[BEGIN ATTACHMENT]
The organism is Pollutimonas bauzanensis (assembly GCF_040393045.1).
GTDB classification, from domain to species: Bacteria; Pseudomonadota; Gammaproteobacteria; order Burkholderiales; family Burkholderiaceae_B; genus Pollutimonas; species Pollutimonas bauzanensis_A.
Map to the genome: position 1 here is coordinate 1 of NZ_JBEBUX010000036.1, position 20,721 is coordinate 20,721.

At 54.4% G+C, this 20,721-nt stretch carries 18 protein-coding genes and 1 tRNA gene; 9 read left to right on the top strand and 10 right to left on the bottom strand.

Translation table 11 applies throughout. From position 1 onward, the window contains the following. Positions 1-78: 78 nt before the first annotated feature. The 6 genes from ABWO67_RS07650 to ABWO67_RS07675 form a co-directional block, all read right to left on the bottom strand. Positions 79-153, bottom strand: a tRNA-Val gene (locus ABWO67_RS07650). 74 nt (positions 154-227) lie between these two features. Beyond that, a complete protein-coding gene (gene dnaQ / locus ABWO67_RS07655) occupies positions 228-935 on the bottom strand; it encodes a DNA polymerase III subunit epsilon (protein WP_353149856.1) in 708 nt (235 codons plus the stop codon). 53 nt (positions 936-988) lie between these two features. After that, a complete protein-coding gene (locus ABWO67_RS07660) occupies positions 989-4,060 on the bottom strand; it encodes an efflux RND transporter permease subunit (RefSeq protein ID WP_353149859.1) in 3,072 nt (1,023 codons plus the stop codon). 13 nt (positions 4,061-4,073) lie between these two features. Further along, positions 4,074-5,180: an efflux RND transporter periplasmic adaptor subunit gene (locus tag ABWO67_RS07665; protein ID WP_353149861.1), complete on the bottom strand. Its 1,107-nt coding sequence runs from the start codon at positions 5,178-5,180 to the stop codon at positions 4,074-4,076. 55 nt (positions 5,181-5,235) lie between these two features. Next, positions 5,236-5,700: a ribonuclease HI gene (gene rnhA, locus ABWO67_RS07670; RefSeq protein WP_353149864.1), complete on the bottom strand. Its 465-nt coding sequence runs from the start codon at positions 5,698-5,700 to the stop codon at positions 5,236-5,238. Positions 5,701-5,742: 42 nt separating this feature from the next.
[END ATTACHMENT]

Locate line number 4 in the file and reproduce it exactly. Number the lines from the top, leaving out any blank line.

At 54.4% G+C, this 20,721-nt stretch carries 18 protein-coding genes and 1 tRNA gene; 9 read left to right on the top strand and 10 right to left on the bottom strand.